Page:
22 February 2021
22 February 2021 - Written by PhMuseum
With her documentary work that indagates radioactive waste disposal facilities throughout the French interior, Emily Graham seeks to question our perceptions of permanence and explore the traditional objects of memory.
In rural central France, vast amounts of nuclear waste will be buried deep underground, in what is now viewed as the safest way to dispose of it. The radioactive waste hidden here will potentially remain dangerous for one million years. The secureness of the site must, therefore, last forever, and so should its memory; ensuring that future generations do not accidentally, or through curiosity, disturb its contents.
Languages have a habit of disappearing. Signs and symbols can be interpreted in a multitude of ways. Communities, environments, landscapes shift over thousands of years. Scientists, anthropologists, archaeologists, architects, philosophers, and semioticians have all been trying to answer the question of how you leave a warning that future societies can understand and respect? Creating a culture of memory around burial sites is seen as one answer.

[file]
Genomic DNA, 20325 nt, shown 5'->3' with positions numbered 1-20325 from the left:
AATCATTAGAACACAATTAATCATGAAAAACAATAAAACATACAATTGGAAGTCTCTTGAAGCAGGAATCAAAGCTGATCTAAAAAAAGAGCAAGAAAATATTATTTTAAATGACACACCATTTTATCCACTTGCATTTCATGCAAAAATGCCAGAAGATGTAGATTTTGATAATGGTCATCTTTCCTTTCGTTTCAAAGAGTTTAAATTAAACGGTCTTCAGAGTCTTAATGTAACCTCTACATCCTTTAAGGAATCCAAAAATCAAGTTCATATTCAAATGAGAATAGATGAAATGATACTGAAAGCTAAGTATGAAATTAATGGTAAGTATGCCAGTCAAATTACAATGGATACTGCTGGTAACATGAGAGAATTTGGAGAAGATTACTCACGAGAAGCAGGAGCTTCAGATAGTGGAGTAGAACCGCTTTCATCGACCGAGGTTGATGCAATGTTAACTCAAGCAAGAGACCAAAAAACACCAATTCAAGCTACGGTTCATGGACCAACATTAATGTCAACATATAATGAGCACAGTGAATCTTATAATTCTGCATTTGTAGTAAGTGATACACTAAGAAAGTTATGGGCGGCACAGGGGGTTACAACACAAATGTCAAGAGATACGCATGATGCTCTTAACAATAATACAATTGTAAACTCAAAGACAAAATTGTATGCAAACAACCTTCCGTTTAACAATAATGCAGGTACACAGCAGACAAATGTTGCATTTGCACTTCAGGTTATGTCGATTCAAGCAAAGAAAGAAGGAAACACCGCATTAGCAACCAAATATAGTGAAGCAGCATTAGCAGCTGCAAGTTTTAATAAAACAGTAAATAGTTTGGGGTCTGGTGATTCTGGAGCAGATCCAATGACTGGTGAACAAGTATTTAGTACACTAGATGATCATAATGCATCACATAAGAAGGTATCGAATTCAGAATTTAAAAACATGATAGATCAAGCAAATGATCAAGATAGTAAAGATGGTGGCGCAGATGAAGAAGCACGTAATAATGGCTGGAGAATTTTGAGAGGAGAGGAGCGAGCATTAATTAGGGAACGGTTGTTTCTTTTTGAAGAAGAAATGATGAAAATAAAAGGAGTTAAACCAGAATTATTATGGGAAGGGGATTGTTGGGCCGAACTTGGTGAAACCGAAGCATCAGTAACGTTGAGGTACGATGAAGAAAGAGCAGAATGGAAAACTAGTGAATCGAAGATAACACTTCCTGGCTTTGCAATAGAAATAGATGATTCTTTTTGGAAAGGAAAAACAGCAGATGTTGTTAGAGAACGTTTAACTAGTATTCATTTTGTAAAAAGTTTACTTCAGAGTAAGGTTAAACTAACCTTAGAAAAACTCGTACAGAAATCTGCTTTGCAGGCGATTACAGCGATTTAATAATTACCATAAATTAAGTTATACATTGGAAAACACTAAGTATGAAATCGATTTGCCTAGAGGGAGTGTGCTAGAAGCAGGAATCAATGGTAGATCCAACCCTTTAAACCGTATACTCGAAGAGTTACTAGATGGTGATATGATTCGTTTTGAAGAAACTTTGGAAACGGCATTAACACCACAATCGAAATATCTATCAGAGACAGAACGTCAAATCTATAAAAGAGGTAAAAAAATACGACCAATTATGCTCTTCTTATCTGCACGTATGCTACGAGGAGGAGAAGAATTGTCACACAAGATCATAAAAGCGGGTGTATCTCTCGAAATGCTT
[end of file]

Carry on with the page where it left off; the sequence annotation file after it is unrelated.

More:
Making photographs around the research sites and potential locations for burying said remains, and working with a combination of documentation, construction, and manipulation, I aim to question notions of “permanence” and the “ephemeral”; examining the materials of memory and our fallible structures for preservation and record keeping.
Work initiated through Wellcome Trust commission.
Emily Graham is a photographer based in London. She gained her BA (Hons) in Photography at the University of Brighton, and her MA in Photography at the University of West England. Her work has been recognised in various awards, including as third prize winner in the British Journal of Photography’s International Photography Award 2019. Her work has been exhibited nationally & internationally, most recently at Landskrona Foto 2020 in Sweden. Find her on PHmuseum and Instagram.
This feature is part of Story of the Week, a selection of relevant projects from our community handpicked by the PHmuseum curators.
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